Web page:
A key Lebanese Christian ally of the Shiite Hezbollah movement, Michel Aoun, said he was targeted by an assassination attempt Saturday night after local media reported his convoy came under fire.
"In my lifetime, I have been the target of three assassination attempts," the former army chief said on live television, after returning from a political tour of south Lebanon.
"This was the fourth and it failed," he added.
"Why would they want to kill me? Because I go against the tide," said Aoun, who was staunchly anti-Syrian during the civil war, but entered into a controversial alliance with the Iran and Syria-backed Hezbollah in 2006.
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"For the first three, we found the perpetrators. We have not yet discovered the perpetrators of this attack," he added.
Aoun leads the Free Patriotic Movement, a largely Christian party, which issued a statement Saturday that its leader's convoy was shot at on the way back from a political tour. Lebanese media specified that the attack took place in the predominantly Sunni Muslim city of Saida.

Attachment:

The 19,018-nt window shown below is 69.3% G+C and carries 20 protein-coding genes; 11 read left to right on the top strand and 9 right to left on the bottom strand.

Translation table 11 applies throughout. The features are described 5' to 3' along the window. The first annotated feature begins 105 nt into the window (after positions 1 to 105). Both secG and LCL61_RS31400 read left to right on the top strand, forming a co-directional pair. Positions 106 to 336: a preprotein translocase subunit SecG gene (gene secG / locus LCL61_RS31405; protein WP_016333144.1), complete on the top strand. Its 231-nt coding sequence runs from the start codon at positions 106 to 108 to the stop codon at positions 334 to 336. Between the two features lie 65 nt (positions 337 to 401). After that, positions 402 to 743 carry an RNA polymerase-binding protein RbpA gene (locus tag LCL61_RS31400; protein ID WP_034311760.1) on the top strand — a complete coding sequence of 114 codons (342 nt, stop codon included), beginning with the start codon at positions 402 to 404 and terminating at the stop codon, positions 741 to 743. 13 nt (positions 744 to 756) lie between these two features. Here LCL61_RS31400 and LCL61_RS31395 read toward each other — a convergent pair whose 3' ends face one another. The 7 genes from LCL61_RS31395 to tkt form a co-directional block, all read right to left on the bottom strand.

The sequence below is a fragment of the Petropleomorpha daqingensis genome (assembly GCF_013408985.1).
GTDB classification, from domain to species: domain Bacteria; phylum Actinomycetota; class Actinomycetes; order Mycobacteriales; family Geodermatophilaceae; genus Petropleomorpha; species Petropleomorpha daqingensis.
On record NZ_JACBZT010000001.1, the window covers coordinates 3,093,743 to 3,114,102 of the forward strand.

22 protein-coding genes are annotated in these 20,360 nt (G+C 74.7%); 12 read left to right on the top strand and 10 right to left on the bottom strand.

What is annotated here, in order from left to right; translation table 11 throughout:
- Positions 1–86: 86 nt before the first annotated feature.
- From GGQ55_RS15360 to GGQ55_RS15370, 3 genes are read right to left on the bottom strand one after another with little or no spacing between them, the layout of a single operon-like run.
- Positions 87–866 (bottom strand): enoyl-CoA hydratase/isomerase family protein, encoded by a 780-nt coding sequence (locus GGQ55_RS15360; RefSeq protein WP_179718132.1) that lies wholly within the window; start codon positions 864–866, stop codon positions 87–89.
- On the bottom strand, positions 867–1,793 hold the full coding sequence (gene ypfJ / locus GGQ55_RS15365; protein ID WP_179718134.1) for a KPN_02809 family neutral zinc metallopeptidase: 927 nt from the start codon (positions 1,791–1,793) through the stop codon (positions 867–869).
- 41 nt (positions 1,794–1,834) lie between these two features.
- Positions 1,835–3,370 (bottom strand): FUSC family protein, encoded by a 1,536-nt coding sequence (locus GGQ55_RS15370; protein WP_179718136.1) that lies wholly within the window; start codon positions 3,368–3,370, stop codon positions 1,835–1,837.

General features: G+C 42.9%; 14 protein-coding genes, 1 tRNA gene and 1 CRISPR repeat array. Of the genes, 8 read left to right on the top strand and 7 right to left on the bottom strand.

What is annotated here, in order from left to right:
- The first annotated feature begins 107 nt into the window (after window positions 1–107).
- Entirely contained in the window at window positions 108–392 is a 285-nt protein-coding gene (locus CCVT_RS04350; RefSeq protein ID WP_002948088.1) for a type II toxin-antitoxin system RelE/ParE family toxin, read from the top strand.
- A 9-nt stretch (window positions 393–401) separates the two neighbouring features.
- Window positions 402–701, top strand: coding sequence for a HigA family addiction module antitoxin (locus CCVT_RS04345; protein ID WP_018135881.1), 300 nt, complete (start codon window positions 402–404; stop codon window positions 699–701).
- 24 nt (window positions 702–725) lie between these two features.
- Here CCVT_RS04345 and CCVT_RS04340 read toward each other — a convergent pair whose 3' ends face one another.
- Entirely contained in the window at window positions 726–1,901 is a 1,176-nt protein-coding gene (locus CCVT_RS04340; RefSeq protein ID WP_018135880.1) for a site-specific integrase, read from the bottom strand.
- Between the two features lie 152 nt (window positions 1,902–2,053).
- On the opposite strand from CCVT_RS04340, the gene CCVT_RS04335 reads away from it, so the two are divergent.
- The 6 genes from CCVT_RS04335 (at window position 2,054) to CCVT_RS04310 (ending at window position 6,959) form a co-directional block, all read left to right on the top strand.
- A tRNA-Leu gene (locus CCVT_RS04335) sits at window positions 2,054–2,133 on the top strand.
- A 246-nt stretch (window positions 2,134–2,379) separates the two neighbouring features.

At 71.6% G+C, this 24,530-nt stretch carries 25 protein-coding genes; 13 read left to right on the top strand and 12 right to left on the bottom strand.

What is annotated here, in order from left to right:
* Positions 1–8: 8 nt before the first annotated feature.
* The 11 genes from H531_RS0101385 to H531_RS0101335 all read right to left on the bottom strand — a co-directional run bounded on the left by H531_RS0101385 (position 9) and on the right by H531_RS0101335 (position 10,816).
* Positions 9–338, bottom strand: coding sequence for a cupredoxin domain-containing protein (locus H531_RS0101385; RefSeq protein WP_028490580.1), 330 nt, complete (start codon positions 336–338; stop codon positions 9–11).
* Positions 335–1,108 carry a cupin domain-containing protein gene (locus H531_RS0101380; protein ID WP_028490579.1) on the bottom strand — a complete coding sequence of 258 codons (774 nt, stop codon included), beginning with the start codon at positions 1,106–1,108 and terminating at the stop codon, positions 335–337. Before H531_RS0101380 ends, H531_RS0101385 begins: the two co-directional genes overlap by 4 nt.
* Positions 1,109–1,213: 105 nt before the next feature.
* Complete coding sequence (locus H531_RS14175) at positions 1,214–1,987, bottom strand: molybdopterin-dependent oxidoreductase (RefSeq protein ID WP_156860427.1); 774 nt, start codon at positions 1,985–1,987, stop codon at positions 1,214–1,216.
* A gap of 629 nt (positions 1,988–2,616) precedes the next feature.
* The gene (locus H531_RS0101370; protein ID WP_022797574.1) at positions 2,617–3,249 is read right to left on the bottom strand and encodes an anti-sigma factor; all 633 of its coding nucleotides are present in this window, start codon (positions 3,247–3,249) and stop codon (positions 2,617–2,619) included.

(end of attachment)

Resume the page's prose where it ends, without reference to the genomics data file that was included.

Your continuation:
Lebanon is deeply divided between a Western-backed opposition, which is led by former-prime minister Saad Hariri and backs the Syrian revolt, and the pro-Damascus ruling coalition, which is led by Hezbollah and includes Aoun.
Christians are split between the two sides.
Aoun has repeatedly voiced fears that a collapse of the regime of Syrian President Bashar al-Assad would bring extremists to power and take Lebanon's larger neighbour back to the Middle Ages.
Since the assassination of former prime minister Rafik Hariri in 2005, there have been a series assassinations of prominent figures in Lebanon, mainly those hostile to the Assad regime.